Article | Open Access | Published:

High-temperature continuous-wave laser realized in hollow microcavities

Scientific Reports volume 4, Article number: 7180 (2014) | Download Citation


Recently, an urgent requirement of ultraviolet (UV) semiconductor laser with lower cost and higher performance has motivated our intensive research in zinc oxide (ZnO) material owing to its wide direct band gap and large exciton binding energy. Here, we demonstrate for the first time continuous-wave laser in electrically-pumped hollow polygonal microcavities based on epitaxial ZnO/MgO-core/shell nanowall networks structures, and whispering gallery type resonant modes are responsible for the lasing action. The laser diodes exhibit an ultralow threshold current density (0.27 A/cm2), two or three orders of magnitude smaller than other reported UV-light semiconductor laser diodes to our knowledge. More importantly, the continuous-current-driven diode can achieve lasing up to ~430 K, showing a good temperature tolerance. This study indicates that nano-size injection lasers can be made from epitaxial semiconductor microcavities, which is a considerable advance towards the realization of practical UV coherent light sources, facilitating the existing applications and suggesting new potentials.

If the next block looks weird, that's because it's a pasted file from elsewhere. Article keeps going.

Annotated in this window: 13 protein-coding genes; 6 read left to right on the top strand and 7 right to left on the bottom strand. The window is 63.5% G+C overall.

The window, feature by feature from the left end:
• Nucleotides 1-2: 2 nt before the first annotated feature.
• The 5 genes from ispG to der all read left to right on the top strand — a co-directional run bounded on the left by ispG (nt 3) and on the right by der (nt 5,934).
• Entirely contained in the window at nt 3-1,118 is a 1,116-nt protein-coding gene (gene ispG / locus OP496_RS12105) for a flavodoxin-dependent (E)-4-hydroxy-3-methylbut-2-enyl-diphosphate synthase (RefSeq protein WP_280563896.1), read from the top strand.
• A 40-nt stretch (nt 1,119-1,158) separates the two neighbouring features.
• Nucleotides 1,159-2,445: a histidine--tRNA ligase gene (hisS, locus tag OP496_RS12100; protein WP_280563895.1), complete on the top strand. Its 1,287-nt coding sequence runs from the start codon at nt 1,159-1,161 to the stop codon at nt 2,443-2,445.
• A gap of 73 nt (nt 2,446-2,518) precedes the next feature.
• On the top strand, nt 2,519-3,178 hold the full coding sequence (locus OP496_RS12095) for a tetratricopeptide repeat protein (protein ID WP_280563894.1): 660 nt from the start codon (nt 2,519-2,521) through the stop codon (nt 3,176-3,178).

Short-wavelength semiconductor lasers are considered as the next-generation laser sources because of their promise in high-density data-storage, communications, integrated circuit miniaturization, medical diagnostics and therapy, and other applications1,2,3,4. To date, most reported lasers working in the ultraviolet (UV) region are realized by optical pumping4,5,6,7, or electrical pumping with a large threshold and a pulsed current mode8,9, which seriously defer their practical applications and commercialization. To be employed more widely in technologies ranging from information to optoelectronic fields, researches of electrically pumped lasers in a continuous-wave (CW) mode, are highly desired and necessary to be promoted. Besides, of particular concern are their low-threshold characteristic and high stability working in harsh environments, which are important pursuits and certainly worthwhile subjects. Because of its large direct band gap (3.37 eV) and high exciton binding energy (60 meV), ZnO has recently been regarded as one of the most promising material candidates for UV laser diodes10,11,12,13,14. Also, its exciton stability opens opportunities for making low-threshold excitonic lasing operable at room-temperature (RT) and even higher. A potentially ideal building block for these lasers is highly uniform core/shell (CS) configurations based on low-dimensional ZnO nanostructures. Some features of the CS structure provide more a chance for an enhanced carrier recombination efficiency15, such as the effective surface passivation, increased junction area and enhanced carrier confinement, additionally, it greatly stabilizes the device operation at elevated temperatures. Such CS configurations have been intensively studied by many researchers based on low-dimensional nanostructures. For instance, Qian et al.16 fabricated multi-quantum-well CS nanowire heterostructures based on well-defined III-nitride materials that enabled lasing over a broad range of wavelengths at RT. Hua et al.17 reported a near-infrared lasing in highly uniform GaAs/GaAsP coaxial CS nanowires, operating at a temperature up to 125 K with a lowered threshold of 8.4 kW/cm2. Chen et al.4 investigated the emission from localized excitons inside a ZnO CS structure, revealing the structure to be stable and insensitive to temperature compared with as-grown ZnO nanowires. And further they observed coherent random lasing from such CS nanowires with a pumping threshold of 0.4 MW/cm2. Very recently, Grivas et al.18 demonstrated a single-mode tunable laser emission from colloidal CdSe/CdS-CS quantum rods deposited on silica microspheres. The specific CS architecture and band structure strongly localized holes in the CdSe core, and a two-dimensional (2-D) quantum confinement of electrons across the elongated shell, favoring a low threshold and a single-mode laser emission.